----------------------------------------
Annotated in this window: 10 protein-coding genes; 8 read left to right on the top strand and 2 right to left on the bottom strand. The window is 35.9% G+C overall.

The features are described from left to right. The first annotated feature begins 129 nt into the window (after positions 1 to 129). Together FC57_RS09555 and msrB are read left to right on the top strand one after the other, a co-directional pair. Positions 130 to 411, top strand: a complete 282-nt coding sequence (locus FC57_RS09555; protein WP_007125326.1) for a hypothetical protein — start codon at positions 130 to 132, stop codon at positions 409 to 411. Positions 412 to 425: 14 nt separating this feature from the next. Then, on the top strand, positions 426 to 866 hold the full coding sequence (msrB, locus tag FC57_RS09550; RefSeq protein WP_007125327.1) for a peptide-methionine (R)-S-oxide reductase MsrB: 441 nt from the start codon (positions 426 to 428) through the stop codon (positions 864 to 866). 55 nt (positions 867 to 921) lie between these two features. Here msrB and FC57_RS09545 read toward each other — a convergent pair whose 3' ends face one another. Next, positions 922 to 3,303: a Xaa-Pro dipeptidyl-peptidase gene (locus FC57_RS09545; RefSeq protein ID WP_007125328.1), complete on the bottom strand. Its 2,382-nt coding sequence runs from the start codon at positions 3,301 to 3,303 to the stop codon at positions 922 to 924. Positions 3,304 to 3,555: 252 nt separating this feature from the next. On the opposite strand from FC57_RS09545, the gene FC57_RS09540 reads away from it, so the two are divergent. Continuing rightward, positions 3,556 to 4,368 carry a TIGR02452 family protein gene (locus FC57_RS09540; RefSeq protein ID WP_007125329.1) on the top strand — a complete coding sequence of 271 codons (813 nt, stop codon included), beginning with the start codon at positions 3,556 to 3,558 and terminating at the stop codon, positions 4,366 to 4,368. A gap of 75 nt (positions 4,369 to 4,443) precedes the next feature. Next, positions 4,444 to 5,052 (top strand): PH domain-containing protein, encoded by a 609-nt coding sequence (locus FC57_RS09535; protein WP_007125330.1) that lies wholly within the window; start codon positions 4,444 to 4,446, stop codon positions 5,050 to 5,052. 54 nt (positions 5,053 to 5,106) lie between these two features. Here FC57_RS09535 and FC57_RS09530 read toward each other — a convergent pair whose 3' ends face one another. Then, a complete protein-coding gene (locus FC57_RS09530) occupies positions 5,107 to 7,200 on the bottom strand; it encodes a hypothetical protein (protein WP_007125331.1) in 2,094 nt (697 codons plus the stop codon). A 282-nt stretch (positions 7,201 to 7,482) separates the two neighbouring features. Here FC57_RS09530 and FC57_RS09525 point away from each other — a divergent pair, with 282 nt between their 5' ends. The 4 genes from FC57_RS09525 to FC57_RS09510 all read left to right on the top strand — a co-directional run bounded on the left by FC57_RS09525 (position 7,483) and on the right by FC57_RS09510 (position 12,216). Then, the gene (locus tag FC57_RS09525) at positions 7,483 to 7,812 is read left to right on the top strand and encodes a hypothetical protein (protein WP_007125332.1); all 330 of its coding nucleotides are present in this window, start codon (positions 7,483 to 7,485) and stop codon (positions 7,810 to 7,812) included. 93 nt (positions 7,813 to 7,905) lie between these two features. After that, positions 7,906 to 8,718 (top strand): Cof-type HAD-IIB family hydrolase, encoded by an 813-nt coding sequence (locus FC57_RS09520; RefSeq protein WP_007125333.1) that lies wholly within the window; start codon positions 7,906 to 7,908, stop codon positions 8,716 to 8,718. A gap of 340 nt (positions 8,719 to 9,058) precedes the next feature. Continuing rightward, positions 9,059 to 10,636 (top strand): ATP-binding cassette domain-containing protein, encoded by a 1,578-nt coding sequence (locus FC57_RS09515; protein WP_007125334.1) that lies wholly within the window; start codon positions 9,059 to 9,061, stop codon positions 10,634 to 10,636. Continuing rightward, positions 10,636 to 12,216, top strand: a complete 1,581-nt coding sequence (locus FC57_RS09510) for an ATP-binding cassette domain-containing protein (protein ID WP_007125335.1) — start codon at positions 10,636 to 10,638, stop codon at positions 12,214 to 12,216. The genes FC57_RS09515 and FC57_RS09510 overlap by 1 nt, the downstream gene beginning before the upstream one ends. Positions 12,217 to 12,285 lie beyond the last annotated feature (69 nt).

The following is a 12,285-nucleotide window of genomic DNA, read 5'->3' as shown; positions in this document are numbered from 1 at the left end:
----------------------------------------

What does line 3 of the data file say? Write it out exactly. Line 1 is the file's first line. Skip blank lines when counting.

The following is a 12,285-nucleotide window of genomic DNA, read 5'->3' as shown; positions in this document are numbered from 1 at the left end: